Clinically, patients often demonstrate incomplete cross-tolerance between opiate analgesics. Although dispositional and pharmacokinetic factors may be a factor, our results suggest that differences in selectivity of various opioids for those opioid receptor subtypes involved in analgesia, mu1, kappa and delta, also play an important role. In binding studies, levorphanol potently labelled all 3 classes whereas morphine was relatively selective for mu sites. Levorphanol infusions yielded tolerance to both morphine and levorphanol while morphine infusions selectively produced tolerance to morphine. This unidirectional tolerance might be due to the selectivity of morphine for mu receptors compared to levorphanol's ability to interact more potently with other relevant receptor subtypes. These observations raise the possibility that the order in which different opioid analgesics are administered may be of clinical significance.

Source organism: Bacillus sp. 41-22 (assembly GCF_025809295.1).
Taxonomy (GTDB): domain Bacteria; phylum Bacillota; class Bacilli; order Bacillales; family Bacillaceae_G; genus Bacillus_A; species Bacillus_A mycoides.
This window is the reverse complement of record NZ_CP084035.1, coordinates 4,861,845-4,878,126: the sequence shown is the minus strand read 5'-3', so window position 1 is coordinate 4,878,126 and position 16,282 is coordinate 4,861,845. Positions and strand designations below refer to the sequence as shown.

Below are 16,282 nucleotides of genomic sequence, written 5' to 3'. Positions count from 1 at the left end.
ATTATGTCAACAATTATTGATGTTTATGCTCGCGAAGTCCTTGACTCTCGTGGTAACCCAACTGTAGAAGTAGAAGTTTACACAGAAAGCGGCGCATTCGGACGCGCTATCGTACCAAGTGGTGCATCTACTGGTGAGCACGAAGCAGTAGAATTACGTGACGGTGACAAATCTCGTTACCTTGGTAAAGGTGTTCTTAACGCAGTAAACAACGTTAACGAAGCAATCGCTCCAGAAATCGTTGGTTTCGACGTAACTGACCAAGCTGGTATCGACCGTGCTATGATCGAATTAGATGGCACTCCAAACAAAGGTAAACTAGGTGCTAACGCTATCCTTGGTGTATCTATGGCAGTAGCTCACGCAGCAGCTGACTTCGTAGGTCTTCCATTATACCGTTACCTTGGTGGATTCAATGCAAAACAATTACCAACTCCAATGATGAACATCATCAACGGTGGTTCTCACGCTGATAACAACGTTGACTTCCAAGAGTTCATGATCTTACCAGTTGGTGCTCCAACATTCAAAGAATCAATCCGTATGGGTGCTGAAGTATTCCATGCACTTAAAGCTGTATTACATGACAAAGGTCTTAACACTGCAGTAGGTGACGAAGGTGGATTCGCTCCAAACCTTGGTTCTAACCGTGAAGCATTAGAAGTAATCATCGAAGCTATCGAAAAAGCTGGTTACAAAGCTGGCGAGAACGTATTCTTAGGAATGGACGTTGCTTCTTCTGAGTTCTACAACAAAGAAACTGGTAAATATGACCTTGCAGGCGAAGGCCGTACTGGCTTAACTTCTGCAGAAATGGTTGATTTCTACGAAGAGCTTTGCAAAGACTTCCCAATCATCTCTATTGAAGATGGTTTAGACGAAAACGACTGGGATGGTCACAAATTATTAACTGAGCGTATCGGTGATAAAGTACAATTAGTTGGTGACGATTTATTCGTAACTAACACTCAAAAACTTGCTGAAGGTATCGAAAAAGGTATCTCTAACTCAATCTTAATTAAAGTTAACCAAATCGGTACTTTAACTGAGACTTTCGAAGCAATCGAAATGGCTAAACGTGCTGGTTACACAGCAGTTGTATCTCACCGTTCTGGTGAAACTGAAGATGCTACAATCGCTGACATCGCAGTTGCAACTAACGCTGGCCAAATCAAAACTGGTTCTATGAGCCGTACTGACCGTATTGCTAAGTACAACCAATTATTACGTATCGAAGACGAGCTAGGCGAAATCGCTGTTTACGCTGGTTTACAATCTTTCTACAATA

|Original language||English (US)|
|Number of pages||7|
|State||Published - May 1988|
- Opiate receptor
ASJC Scopus subject areas
- Clinical Neurology
- Anesthesiology and Pain Medicine